0
points
Do I need to add earthworms to new raised bed?

General    United Kingdom

Is it necessary to add worms to raised beds? I built the bed by layering cardboard an newspaper over a piece of lawn before I layered on the soil due to weed problems in my garden. It was a pretty thick layer which I assume will decompose given time but will worms find their way through quickly or should I buy some to supplement in the meantime? Thanks


Posted by: Greg Coyle (3 points) Greg Coyle
Posted: May 15, 2013




Answers

2
points
Lots of info here, let me first say I do raise worms for a living, I dont know everything, but I do know there is tons of miss information out there.
Depending on where you live, as to what type of worm is in your yard, manure pile, field, golf club, keep in mind the same area may have several types in the same location. there is literally thousands of types.
even the "red worm" has many, many different species, depending on who you talk to, as to what kind it is.
when you buy red worms from one person, they will be different from another, all say "red worm" and in fact, to that person, they are........
Worms can be any species and "wild" or "domesticated" some don't domesticate well, so they are not raised as bait or vermiculture.....the worms in your yard-----no mater what kind, are "wild"
the ones you buy online or in a store are domesticated, with the exception of the Canadian night crawler, and those are generally picked from golf course's in cold climates. ever put a wild bird in a cage, or let a domestic bird go. neither will do well.....same with worms. they will, co-exist in raised beds, I add my castings to my beds, and as the eggs hatch it helps them become more "wild" in a sense. If you put some meal or coffee/tea grounds in your beds, and cover that spot with a piece of black plastic, worms will come to it. "wild" worms, no mater what speicise do not breed well in captivity, have been raising and selling worms since 1975........no expert, just some of what I have learn t.....


Posted by: Herron Farms (3 points) Herron Farms
Posted: January 1, 2014


David Hughes commented,
Thanks a lot. Great to get the insight from someone with so much experience. It would be great to have a how to guide with images and more information on best practices.

over 5 years ago.



1
point
It is not necessary at all, but it would be best if you did supplement. When I do raised beds I actually dig up the existing soil a bit to incorporate the natural earth early AND supplement for the first season. Worms are not that expensive, and the benefit of having them supplemented greatly supersedes waiting for them to come up.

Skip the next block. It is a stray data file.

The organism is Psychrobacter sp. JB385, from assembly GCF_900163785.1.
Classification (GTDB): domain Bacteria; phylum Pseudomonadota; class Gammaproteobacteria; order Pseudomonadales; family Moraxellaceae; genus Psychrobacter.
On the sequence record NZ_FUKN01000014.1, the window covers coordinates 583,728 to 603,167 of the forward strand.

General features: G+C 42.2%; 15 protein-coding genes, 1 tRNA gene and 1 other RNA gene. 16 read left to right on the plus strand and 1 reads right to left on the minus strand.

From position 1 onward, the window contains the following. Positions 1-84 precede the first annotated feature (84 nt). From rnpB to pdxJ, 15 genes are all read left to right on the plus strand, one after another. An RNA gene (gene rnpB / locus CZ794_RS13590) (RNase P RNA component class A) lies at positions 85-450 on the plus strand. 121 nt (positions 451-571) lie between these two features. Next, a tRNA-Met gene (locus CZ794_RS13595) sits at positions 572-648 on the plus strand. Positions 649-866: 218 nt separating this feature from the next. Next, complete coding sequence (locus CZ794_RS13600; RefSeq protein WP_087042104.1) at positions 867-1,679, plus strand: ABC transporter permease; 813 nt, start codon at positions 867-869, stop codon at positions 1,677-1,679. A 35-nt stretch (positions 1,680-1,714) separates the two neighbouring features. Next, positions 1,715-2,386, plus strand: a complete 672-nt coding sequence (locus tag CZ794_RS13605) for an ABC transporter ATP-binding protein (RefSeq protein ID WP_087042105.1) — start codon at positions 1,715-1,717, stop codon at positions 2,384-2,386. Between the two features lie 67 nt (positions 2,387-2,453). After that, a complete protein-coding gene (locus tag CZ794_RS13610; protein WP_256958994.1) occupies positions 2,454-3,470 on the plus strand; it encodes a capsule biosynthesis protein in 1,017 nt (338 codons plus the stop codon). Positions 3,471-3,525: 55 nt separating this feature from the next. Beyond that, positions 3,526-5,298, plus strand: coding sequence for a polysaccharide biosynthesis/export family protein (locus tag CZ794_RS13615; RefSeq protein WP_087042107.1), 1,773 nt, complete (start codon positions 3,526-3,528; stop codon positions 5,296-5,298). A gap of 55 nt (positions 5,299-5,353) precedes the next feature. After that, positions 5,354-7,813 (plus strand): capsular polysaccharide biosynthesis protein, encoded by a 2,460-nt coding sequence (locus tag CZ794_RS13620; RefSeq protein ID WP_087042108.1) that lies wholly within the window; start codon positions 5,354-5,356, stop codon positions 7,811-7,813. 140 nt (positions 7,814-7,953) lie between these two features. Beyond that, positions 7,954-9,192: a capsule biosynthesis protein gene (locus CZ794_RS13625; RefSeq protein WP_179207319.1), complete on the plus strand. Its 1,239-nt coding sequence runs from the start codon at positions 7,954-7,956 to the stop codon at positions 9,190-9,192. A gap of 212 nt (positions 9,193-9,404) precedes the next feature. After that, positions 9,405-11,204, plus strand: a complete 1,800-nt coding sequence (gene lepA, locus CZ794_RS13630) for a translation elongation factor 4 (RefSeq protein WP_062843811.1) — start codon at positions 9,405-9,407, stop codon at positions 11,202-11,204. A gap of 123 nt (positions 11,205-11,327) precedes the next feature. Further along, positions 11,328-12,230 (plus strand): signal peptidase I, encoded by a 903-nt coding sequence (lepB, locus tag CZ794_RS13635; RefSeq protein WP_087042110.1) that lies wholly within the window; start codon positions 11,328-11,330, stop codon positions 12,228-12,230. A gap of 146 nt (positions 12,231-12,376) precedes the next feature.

Posted by: K.L. (5 points) K.L.
Posted: May 15, 2013




1
point
The worms that you can buy are usually redworms, which you'll find in finished compost or in the mulch layer of a garden. The worms that work the soil, making tunnels and creating good soil structure, are earthworms, which are not generally (ever?) for sale.

So, no, it's not necessary to add worms to raised beds, even if you could find any for sale.


Posted by: Tanya in the Garden (128 points) Tanya in the Garden
Posted: May 16, 2013


Greg Coyle commented,
I can buy earthworms from fishing tackle shops close to where I live for not very much money. I'm in the UK though, maybe they are not so readily available in the States?
about 6 years ago.

Tanya in the Garden commented,
I googled and found most sources online sell various redworms (Eisenia spp.), but very few sell earthworms, such as Lumbricus terrestris. So they are for sale, but not recommended. The release into the wild of L. terrestris and other nonnative fishing worms has been implicated in the decline of northern hardwood forests in the U.S. See http://en.wikipedia.org/wiki/Invasive...
about 6 years ago.

Susan League, UF/IFAS Sumter Program Assistant commented,
Great information, Tanya. There is also an article in Scientific American about this topic http://www.scientificamerican.com/art...
about 6 years ago.

Greg Coyle commented,
Thanks for the information, I'm not in the US though. I'm in the UK where Lumbricus worms are our native worms and I can buy them readily
about 6 years ago.



1
point
Worms will find their way through the cardboard, no problem. No need to buy worms.


Posted by: Bradley Cahill (1 point) Bradley Cahill
Posted: May 16, 2013




0
points
I usually pick up stray worms that end up on the pavement after rain and put them in my pots and raised beds. It's for free and the worms get a new home.


Posted by: Nica (1 point) Nica
Posted: May 16, 2013




You need to log in if you'd like to add an answer or comment.